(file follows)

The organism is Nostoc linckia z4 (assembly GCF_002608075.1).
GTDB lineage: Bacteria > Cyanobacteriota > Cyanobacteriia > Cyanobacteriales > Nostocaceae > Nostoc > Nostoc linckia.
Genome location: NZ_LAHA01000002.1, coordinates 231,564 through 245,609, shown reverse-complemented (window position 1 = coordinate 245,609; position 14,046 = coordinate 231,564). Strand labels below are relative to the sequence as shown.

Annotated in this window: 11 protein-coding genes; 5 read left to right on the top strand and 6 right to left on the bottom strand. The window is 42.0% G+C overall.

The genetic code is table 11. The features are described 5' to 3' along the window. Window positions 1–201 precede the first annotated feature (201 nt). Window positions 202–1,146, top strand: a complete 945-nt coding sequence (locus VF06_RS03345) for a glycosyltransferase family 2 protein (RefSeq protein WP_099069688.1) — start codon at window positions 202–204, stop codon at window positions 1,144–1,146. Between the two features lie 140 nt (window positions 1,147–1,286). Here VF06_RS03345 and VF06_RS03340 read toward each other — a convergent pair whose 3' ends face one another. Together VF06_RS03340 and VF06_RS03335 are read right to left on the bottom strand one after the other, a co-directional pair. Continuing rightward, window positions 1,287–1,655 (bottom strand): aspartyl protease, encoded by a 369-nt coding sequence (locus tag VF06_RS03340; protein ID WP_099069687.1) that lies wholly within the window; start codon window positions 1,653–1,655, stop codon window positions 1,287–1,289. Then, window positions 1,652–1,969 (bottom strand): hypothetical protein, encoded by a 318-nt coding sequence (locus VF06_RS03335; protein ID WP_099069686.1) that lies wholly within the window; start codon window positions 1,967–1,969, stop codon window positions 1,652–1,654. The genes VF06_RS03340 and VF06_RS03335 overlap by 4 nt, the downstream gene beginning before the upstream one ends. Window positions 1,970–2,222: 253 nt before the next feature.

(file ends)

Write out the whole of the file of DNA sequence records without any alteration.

The organism is Nostoc linckia z4 (assembly GCF_002608075.1).
GTDB lineage: Bacteria > Cyanobacteriota > Cyanobacteriia > Cyanobacteriales > Nostocaceae > Nostoc > Nostoc linckia.
Genome location: NZ_LAHA01000002.1, coordinates 231,564 through 245,609, shown reverse-complemented (window position 1 = coordinate 245,609; position 14,046 = coordinate 231,564). Strand labels below are relative to the sequence as shown.

Annotated in this window: 11 protein-coding genes; 5 read left to right on the top strand and 6 right to left on the bottom strand. The window is 42.0% G+C overall.

The genetic code is table 11. The features are described 5' to 3' along the window. Window positions 1–201 precede the first annotated feature (201 nt). Window positions 202–1,146, top strand: a complete 945-nt coding sequence (locus VF06_RS03345) for a glycosyltransferase family 2 protein (RefSeq protein WP_099069688.1) — start codon at window positions 202–204, stop codon at window positions 1,144–1,146. Between the two features lie 140 nt (window positions 1,147–1,286). Here VF06_RS03345 and VF06_RS03340 read toward each other — a convergent pair whose 3' ends face one another. Together VF06_RS03340 and VF06_RS03335 are read right to left on the bottom strand one after the other, a co-directional pair. Continuing rightward, window positions 1,287–1,655 (bottom strand): aspartyl protease, encoded by a 369-nt coding sequence (locus tag VF06_RS03340; protein ID WP_099069687.1) that lies wholly within the window; start codon window positions 1,653–1,655, stop codon window positions 1,287–1,289. Then, window positions 1,652–1,969 (bottom strand): hypothetical protein, encoded by a 318-nt coding sequence (locus VF06_RS03335; protein ID WP_099069686.1) that lies wholly within the window; start codon window positions 1,967–1,969, stop codon window positions 1,652–1,654. The genes VF06_RS03340 and VF06_RS03335 overlap by 4 nt, the downstream gene beginning before the upstream one ends. Window positions 1,970–2,222: 253 nt before the next feature.